by cinderoak 21 Sep 2009

How do you keep track of your licenses? I even am lacking for designs purchased at Emblibrary. In the beginning I didn't even record which site the designs were from...newbie ignorance! What do I do now? Do I need to erase all those I don't have sources and licensing pages? Thank you so very much!!!


by marjialexa Moderator 21 Sep 2009

No, Judy, don't erase your designs! First, unless you're selling items you've embroidered, you most likely have nothing to worry about, whether you know the terms of the license or not. If you purchase a design or download a freebie, you have the right to sew it out, that's what you're actually purchasing. So, whether for yourself or a gift, no problem. 9 times out of 10, no problem for things like church fundraisers, etc., and even craft shows. How many thousands of things can you embroider, anyway, hee hee hee. Where you need it is if you're going to sell on the internet, on a website, on a larger scale than craft show, but not as large as 'commercial'. Now, every site has a copyright page, some harder to find than others, but that applies to all their designs. So, no matter how many designs you have from Embroidery Library, you only need one copy of the copyright and terms, and to know where your designs came from. And, I've added the link for you to Embroidery Library's copyright page. It's always wise to have these, and read them, but don't pull your hair out over it, and don't delete designs! Some designs, like a Laurel Burch CD I was looking at, do not let you sell more than 10 things with designs from the CD on them. Not 10 of each design, but 10 from the CD all together. And there were 30 designs on the CD. Nice if I want Laurel Burch everything from tablecloths to underwear, not so good if I want to do a craft show. Usually it's the "licensed" designs that have those restrictions, not ones like at Embroidery Library or Cute. "Licensed" designs are ones like Disney, Laurel Burch, NFL, etc.; these folks don't do embroidery designs, blankets, lunchboxes, etc. themselves, they "license" other companies to use their logo to produce the items. They charge a fee to use their art, and probably a percentage of the profit. You will occasionally run across an artwork designer (clipart) that would like to do this, and has a copyright regulation that says so. Watch out for them, they can be a pain. They have cute art, but so does Clipartopolis, and they're no hassle. One thing I do, I read the terms and conditions of the site. If I think they're too strict and have too many things you can't do, I don't even bother downloading the designs. What I have, I know I can use. Have fun sewing, don't worry too much. Hugs, Marji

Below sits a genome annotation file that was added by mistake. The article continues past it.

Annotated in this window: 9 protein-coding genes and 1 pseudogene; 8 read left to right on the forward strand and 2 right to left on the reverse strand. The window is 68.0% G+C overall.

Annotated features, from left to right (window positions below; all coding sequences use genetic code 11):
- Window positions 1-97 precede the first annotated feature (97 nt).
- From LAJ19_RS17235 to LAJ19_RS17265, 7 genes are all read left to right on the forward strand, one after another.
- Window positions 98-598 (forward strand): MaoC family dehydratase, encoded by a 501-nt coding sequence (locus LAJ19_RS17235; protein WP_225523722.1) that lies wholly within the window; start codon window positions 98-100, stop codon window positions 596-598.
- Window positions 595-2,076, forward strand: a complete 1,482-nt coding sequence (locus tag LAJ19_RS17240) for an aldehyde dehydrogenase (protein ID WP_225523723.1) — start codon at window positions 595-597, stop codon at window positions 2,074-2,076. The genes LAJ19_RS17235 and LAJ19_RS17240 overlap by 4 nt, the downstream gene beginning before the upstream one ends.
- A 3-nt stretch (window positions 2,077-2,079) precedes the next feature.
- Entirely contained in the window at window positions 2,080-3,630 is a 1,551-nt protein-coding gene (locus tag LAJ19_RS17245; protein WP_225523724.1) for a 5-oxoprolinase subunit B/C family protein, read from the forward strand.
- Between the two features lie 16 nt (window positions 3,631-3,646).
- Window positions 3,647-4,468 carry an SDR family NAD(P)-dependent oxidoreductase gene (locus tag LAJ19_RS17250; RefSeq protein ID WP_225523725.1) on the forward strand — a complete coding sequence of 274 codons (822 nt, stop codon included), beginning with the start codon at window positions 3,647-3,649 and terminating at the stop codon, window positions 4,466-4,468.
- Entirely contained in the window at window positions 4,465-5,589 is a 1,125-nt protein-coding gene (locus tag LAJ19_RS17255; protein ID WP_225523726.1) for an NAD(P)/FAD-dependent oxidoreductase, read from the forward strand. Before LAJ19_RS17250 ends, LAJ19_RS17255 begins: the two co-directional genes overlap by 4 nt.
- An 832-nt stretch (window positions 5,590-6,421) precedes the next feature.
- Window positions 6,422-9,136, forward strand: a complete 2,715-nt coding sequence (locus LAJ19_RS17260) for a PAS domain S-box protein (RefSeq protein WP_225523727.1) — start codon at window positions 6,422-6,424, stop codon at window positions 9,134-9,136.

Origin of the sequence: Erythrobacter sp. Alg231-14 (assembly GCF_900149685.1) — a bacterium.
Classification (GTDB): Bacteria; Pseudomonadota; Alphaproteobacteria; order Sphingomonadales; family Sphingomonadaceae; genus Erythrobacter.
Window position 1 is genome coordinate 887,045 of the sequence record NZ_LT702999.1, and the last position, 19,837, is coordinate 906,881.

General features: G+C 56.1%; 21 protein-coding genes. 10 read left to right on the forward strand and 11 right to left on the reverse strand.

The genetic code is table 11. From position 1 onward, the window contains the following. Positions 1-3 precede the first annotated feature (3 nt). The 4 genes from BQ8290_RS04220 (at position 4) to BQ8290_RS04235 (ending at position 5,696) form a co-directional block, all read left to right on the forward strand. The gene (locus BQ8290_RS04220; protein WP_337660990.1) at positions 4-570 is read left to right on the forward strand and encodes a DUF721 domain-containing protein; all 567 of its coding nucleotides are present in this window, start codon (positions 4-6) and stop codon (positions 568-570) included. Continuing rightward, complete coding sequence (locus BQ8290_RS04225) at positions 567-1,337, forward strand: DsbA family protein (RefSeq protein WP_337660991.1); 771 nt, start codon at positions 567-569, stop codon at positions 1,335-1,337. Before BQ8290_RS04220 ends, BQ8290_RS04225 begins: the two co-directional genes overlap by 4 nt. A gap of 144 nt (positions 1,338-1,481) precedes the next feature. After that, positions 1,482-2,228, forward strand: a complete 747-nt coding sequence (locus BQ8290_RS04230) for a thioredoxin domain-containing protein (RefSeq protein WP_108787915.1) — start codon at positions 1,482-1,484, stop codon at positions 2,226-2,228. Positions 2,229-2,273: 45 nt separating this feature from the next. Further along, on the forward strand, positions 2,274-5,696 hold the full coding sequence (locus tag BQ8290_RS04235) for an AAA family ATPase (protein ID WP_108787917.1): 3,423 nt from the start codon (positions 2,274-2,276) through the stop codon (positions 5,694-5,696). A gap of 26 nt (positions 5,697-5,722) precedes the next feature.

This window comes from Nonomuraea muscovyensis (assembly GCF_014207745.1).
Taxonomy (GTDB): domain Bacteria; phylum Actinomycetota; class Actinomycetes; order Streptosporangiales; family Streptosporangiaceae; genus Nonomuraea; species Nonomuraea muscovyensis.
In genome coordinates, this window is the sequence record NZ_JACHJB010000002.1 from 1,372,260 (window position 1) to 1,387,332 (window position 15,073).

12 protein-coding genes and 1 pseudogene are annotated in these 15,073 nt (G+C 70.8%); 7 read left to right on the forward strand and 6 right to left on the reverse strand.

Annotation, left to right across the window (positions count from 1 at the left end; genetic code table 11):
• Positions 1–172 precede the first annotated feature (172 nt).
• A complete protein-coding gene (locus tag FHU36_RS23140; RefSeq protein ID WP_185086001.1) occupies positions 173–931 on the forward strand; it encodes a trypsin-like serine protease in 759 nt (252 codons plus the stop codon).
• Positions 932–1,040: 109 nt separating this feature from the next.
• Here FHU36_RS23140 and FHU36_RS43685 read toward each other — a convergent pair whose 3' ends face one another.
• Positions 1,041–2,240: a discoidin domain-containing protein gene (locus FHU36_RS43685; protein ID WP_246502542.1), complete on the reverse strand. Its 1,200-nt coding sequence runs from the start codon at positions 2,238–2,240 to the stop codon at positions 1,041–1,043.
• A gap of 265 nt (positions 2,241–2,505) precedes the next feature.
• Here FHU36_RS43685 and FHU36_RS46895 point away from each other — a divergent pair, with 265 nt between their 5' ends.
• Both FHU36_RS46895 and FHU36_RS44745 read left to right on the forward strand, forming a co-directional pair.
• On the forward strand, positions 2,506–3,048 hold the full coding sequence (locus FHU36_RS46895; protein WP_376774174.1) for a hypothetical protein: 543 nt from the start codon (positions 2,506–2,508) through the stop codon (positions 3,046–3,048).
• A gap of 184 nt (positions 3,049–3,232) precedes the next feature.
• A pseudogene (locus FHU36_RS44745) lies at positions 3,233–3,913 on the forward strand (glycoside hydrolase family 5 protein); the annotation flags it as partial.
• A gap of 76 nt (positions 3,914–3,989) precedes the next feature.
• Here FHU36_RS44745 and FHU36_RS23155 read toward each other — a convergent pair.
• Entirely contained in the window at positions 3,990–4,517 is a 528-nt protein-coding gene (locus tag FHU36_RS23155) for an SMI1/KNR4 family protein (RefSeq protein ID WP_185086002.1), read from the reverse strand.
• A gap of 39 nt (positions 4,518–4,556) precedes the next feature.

1 comment
cinderoak by cinderoak 21 Sep 2009

Oh thank you Marji, and yes you called it I am a worrier. Gotta do it right or better not do it. Thank you for answering, nice to hear from you dear one!big hugs back at you! love, judy

by alexgrandma 21 Sep 2009

When you purchase embroidery design software, you are authorized to embroider any garment that includes the sewn out design. Some generic designs may include restrictions on selling the garment. If the design is licensed (Sesame Street®, Disney®, Precious Moments®, etc.), you may not sell the garment with the sewn out design at any time. Although many software design packages enable you to modify the size and color of designs, you are not authorized to distribute the modified designs as computer files to others.
That paragraph is from the Embroidery Software Protection Coalition. As for Emblilbrary just go to your order history. In your order history all of your purchased designs are there. Are you selling your embroidery or are they gifts for family and friends? Maybe this web site can give you answers.

cinderoak by cinderoak 21 Sep 2009

Currently it is all for just gift giving. I have had so many people approaching me about doing embroidery items and personalizing them that I started to ponder the possibility. I don't want to break any laws or harm anyone's living which is why I was asking. I appreciate this so very much! I knew the Emblibrary kept the record of downloads, is that considered my license? So confusing to me. Thanks again, I will check out this website and maybe I will understand more.

cinderoak by cinderoak 21 Sep 2009

Most of my designs are freebies from companies trying to attract new customers. There are several I know limited to gift giving and personal, while most approve limited production craft fair type of situations. I haven't downloaded anything that even remotely resembles Disney or any other obvious knock-offs. I just want to do it right, thus the question.
Does the receipt act as a license?

so many questions.